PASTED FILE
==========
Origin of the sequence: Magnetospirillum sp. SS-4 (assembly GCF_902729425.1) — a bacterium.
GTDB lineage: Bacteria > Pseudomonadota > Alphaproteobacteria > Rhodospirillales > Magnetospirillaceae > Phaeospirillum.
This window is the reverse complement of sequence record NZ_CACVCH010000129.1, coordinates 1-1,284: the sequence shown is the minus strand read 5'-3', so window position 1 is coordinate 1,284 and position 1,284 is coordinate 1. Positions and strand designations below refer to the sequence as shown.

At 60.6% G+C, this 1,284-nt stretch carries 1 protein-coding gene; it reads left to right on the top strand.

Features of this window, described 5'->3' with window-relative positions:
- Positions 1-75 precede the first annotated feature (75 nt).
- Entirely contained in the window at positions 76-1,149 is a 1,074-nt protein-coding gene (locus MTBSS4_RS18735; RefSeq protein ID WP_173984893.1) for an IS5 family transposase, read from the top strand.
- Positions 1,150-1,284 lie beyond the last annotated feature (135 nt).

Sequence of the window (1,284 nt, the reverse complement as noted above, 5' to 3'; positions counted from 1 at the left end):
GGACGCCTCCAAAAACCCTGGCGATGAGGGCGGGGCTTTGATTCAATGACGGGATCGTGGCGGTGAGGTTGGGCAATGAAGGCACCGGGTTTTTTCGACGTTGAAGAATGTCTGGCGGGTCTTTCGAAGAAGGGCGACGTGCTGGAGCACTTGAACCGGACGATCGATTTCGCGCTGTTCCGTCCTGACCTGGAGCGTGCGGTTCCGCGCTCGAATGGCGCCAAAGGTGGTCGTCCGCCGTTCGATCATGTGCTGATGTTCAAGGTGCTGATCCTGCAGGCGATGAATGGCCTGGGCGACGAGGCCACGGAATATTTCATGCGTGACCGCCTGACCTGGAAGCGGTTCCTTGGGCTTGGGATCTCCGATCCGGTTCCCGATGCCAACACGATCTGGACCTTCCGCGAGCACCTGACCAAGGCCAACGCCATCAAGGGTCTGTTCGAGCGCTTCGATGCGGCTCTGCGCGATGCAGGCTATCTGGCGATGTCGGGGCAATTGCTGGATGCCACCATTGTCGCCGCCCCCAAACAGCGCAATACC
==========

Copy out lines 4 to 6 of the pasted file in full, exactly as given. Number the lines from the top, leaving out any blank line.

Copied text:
At 60.6% G+C, this 1,284-nt stretch carries 1 protein-coding gene; it reads left to right on the top strand.

Features of this window, described 5'->3' with window-relative positions:
- Positions 1-75 precede the first annotated feature (75 nt).